Persius (2550 words)

Download PDF Save to Bookshelf Share on Facebook Tweet Report an Error

Aules Persius Flaccus was one of four major Roman verse satirists, the others being Gaius Lucilius (168-101 (?) BCE), Quintus Horatius Flaccus (or Horace, 65-8 BCE), and Decius Iunius Iuvenalis (or Juvenal, 67-130s (?) CE). Persius, like his predecessors, and like Juvenal who followed him, wrote predominantly in the dactylic hexameters that came to identify the genre of Roman verse satire. In adopting this mainstream verse form, Persius distinguished his work from the mixed verse and prose “satires” of his near contemporaries Seneca and Petronius. But Persius' poetry is anything but conventional in its character, tone, and composition. It is, in fact, the most eccentric, dense, complex, and difficult of all extant Roman satire.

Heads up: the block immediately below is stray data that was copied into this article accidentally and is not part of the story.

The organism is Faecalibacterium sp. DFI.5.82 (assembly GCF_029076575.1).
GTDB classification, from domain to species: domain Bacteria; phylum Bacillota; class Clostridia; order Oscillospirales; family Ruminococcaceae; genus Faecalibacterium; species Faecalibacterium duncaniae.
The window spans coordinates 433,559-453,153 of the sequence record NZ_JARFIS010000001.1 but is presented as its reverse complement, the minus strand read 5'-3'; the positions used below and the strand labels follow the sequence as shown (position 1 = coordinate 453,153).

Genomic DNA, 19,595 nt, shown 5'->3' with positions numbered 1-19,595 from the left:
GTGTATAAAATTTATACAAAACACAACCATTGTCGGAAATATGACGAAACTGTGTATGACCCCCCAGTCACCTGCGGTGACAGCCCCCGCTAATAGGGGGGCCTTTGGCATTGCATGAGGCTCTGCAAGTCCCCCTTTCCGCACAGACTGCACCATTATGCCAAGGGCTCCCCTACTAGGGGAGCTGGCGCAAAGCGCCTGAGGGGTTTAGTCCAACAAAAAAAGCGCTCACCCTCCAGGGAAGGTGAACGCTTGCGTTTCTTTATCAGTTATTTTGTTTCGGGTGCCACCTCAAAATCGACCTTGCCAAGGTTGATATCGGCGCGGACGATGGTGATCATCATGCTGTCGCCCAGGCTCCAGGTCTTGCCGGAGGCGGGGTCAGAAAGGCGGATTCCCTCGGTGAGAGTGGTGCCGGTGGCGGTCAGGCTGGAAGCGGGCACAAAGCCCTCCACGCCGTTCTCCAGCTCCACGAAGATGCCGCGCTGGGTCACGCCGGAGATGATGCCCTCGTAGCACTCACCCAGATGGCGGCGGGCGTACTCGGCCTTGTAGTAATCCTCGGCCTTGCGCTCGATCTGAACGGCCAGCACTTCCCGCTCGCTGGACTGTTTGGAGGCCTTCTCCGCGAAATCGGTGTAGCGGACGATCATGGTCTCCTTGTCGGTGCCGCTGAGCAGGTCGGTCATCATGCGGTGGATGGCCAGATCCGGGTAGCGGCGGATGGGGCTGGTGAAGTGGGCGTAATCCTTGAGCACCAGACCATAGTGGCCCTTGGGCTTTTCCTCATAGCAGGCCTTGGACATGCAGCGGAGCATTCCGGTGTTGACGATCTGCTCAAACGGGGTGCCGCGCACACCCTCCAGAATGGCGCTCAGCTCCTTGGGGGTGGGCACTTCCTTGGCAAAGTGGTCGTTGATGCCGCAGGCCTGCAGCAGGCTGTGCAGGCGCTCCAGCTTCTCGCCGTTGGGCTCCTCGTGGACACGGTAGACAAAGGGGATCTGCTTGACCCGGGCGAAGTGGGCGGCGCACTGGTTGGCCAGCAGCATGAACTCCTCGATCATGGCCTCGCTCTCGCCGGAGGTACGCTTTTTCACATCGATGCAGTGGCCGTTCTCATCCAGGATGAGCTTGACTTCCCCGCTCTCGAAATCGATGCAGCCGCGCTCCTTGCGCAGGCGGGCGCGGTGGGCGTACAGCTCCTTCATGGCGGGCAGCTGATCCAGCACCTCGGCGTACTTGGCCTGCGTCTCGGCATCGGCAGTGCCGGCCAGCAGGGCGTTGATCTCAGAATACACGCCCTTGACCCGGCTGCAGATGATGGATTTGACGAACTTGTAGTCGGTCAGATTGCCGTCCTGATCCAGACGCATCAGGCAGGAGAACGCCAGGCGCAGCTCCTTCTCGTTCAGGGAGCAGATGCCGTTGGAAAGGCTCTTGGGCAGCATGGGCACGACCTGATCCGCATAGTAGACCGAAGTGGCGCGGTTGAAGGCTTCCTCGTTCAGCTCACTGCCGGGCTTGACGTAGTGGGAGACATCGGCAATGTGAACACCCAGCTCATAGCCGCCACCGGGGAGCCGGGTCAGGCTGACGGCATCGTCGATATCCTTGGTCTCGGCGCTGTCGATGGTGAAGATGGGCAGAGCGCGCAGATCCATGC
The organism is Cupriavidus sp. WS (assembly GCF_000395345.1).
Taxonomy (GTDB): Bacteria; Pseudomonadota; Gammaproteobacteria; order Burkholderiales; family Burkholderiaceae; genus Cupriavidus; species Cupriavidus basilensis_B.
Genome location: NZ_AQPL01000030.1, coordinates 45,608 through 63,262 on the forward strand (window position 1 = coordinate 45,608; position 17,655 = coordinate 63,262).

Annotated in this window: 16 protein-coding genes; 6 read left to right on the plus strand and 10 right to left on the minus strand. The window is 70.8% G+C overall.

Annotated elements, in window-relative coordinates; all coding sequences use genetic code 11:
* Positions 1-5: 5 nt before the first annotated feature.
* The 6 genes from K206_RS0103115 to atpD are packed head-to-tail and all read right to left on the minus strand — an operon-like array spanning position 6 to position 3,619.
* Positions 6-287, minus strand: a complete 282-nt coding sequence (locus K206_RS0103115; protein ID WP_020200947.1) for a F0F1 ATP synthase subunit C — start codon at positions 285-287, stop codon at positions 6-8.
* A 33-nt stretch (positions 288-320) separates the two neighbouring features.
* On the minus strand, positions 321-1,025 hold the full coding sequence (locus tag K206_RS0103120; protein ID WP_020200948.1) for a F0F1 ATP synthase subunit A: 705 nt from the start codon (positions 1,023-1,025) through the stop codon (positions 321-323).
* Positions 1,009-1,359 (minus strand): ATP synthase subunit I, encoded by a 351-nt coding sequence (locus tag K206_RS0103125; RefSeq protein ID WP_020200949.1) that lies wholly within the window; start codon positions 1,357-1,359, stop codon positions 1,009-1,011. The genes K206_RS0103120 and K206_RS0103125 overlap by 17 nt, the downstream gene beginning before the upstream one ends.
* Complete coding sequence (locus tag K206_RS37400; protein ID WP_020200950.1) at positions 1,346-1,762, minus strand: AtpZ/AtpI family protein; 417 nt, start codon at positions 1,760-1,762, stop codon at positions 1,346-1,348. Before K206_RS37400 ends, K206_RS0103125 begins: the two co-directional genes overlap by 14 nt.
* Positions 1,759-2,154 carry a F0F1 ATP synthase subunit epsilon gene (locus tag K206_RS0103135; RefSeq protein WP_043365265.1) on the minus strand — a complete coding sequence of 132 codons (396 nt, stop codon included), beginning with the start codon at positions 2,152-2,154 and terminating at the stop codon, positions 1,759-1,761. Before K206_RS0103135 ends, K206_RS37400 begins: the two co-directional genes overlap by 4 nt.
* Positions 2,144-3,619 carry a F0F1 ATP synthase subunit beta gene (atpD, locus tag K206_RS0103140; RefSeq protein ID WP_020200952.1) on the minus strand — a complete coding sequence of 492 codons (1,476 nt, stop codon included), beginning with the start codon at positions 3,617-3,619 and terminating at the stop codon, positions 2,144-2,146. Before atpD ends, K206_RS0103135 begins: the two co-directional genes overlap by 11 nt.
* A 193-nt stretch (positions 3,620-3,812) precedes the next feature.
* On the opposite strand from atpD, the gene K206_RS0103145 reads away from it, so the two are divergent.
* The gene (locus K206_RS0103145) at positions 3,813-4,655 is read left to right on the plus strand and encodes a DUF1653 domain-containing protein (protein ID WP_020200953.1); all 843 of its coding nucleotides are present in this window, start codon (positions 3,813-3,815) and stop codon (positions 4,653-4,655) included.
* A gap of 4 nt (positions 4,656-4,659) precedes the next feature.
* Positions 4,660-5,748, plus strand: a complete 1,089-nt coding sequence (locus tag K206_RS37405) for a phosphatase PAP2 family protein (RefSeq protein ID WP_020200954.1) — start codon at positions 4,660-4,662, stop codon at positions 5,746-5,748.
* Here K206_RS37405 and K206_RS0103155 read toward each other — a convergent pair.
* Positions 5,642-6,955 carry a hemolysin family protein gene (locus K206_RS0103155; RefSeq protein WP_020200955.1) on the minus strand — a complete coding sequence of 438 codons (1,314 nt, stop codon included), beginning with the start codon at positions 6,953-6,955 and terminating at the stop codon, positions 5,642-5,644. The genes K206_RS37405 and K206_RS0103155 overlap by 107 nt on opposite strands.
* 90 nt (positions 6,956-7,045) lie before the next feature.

We have have no profile for this entry. If you are a qualified scholar and you wish to write for The Literary Encyclopedia, please click here to contact us.

Hooley, Daniel. "Persius". The Literary Encyclopedia. First published 31 January 2007
[, accessed 19 January 2018.]

Save this article

If you need to create a new bookshelf to save this article in, please make sure that you are logged in, then go to your 'Account' here.